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            However, people who strive to simply produce good work and be the best of themselves can also stall in their development. They may stubbornly refuse to listen to others, and might never evolve beyond the present state.

            Why not have both?

              When you aim to be either good or popular, you will run into trouble. The answer is to make great stuff, but also takes the perspective of others into account. You need to remain true to your vision, yet remain open to comments and criticism from outsiders. When you combine your vision with the needs of your audience, you have a winning combination.

              Let’s look at how this can work in practice. The Japanese lifestyle brand MUJI upholds the principle of minimalism. They take pride in producing high-quality products that come with few features. However, they also cater to a wide market by offering shoppers functionality. For example, they strive to create items that fit with their minimalist aesthetic, but they also take the average person’s needs into account, offering everyday items such as pens and notebooks that fit their philosophy.[2]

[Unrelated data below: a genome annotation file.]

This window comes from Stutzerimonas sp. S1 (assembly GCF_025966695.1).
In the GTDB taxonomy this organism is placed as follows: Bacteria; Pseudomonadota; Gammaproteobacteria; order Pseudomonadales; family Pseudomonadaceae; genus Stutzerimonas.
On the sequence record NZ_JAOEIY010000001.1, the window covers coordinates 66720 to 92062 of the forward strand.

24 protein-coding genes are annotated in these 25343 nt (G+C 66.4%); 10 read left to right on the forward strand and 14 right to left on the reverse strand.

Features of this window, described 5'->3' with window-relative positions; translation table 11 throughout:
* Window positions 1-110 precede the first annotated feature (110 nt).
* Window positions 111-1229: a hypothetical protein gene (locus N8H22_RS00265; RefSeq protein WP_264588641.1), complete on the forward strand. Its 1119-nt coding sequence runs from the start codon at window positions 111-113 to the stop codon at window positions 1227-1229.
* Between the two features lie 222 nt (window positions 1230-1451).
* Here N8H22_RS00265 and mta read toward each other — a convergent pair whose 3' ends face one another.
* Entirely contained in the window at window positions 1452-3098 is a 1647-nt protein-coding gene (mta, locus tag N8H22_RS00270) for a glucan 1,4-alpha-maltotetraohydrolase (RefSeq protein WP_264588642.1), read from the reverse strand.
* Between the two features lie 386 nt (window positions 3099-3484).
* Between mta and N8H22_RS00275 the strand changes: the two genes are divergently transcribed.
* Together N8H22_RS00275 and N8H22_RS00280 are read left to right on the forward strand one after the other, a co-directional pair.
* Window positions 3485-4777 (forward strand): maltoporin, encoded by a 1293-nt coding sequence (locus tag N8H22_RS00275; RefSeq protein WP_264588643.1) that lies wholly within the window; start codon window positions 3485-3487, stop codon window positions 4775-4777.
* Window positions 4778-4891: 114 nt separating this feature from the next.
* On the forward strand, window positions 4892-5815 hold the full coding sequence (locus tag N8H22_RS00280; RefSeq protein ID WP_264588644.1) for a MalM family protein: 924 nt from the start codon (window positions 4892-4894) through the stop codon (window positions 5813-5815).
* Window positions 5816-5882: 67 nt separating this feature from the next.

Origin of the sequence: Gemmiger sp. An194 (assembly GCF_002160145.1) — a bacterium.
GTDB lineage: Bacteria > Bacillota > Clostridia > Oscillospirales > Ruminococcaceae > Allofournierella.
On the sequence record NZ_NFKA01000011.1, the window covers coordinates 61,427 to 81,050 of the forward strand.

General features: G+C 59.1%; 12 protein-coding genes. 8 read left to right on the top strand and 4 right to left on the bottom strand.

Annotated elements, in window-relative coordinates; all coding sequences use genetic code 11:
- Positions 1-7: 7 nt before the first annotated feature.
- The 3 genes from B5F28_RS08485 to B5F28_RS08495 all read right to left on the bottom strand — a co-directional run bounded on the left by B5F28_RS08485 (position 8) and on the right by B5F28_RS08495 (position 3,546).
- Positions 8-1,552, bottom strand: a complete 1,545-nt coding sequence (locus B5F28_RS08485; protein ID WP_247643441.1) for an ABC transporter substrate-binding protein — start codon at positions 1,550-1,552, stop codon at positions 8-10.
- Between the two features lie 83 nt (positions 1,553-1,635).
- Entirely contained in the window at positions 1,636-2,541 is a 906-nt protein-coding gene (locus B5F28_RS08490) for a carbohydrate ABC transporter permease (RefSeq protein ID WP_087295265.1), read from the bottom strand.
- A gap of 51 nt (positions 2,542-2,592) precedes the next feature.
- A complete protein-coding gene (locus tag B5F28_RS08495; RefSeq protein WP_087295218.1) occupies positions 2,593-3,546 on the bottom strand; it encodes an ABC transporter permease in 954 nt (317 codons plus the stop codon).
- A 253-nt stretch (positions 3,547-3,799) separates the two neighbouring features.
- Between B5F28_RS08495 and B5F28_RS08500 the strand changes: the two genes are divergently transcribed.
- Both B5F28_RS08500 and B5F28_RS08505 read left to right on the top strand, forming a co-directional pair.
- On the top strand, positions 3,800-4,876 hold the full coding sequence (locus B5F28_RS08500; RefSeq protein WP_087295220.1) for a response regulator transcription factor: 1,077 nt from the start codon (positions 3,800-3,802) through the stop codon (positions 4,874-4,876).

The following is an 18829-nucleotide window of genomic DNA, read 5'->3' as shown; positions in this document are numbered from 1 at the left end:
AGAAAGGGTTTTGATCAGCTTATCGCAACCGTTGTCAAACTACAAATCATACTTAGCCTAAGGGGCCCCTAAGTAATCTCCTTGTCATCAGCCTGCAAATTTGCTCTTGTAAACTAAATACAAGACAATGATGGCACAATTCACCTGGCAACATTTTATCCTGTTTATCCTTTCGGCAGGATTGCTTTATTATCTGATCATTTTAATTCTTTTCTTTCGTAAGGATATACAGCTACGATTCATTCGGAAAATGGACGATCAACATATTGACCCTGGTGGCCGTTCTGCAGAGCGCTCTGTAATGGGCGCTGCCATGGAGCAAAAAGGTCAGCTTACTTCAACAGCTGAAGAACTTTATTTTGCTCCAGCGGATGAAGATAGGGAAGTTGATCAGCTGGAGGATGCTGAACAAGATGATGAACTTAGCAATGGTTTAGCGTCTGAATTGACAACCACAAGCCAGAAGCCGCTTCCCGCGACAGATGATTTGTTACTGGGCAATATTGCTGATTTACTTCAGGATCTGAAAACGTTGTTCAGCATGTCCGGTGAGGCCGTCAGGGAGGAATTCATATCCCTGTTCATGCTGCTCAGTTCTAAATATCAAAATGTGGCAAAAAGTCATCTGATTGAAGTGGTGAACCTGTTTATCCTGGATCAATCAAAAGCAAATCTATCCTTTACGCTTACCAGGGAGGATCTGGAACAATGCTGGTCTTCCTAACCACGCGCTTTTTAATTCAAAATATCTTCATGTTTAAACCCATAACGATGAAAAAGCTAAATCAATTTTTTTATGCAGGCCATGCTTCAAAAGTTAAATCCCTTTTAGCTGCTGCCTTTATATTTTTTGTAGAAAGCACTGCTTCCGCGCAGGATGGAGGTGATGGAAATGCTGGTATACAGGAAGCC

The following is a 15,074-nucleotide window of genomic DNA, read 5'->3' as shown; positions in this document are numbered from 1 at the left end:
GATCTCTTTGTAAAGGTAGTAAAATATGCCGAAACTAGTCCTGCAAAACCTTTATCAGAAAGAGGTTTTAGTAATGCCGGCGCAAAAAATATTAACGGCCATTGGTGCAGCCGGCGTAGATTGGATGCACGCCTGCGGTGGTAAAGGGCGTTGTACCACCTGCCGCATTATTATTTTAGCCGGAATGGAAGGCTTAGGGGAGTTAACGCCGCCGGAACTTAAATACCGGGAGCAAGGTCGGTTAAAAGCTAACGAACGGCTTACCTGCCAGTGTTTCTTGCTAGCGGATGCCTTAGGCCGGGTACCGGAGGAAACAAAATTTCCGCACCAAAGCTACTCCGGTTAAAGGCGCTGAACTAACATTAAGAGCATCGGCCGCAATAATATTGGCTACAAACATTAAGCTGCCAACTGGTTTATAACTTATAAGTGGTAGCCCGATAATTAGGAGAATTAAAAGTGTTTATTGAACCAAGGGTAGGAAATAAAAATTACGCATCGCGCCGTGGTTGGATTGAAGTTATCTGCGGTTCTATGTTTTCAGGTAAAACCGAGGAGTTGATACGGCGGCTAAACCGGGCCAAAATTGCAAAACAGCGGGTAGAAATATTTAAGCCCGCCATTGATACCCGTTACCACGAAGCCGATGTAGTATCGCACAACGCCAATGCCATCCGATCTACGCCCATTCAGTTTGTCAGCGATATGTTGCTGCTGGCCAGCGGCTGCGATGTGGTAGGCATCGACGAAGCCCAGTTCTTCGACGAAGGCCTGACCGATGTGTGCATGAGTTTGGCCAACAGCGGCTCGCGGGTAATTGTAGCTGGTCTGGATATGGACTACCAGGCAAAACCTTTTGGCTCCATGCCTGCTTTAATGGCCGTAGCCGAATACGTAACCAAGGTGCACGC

Just because our culture tends to divide us into these two categories doesn’t mean that you can’t balance both in you. The trick is to get clear about what you are trying to achieve, and stick to your principles – yet at the same time remaining open to new influences.

              The next time you create something, work until it’s the best you can make it, be the best self you can be. Once you are satisfied, ask others for their opinion. Listen carefully, but don’t automatically assume they are right! Keep your integrity intact, and be what makes you happy. It’s great to bring joy to other people’s lives, but your self-respect is important too.

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              More by this author

              Leon Ho

              Founder & CEO of Lifehack

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              Last Updated on September 17, 2018